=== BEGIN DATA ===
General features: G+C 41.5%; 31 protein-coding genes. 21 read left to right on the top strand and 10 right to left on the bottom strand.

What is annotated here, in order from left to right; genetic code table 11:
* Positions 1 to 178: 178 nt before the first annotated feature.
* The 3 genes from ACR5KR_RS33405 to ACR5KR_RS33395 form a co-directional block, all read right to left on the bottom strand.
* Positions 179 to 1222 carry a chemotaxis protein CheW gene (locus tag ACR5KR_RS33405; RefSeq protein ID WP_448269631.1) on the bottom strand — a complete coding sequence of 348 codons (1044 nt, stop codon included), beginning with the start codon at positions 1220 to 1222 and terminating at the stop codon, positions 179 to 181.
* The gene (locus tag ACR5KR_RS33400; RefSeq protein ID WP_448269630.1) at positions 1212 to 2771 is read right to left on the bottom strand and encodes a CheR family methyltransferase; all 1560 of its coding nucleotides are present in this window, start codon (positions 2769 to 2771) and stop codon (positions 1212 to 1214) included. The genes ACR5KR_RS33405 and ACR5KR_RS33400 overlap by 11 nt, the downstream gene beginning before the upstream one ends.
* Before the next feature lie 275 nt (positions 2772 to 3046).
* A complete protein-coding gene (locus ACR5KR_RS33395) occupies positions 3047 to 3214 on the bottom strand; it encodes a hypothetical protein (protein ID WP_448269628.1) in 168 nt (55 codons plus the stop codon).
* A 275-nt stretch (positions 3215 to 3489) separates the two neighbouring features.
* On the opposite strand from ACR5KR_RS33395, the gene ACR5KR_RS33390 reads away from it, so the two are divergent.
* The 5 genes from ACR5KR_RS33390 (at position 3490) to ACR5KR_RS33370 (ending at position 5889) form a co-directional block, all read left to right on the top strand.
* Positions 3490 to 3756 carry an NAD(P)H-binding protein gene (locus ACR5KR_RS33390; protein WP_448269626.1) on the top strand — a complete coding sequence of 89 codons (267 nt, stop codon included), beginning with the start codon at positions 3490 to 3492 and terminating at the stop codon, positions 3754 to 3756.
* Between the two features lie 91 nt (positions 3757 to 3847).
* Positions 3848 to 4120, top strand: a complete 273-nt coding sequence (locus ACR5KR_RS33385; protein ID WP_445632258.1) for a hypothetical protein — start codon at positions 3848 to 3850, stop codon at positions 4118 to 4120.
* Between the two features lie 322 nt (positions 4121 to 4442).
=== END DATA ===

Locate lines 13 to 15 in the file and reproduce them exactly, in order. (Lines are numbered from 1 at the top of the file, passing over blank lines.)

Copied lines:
* Between the two features lie 91 nt (positions 3757 to 3847).
* Positions 3848 to 4120, top strand: a complete 273-nt coding sequence (locus ACR5KR_RS33385; protein ID WP_445632258.1) for a hypothetical protein — start codon at positions 3848 to 3850, stop codon at positions 4118 to 4120.
* Between the two features lie 322 nt (positions 4121 to 4442).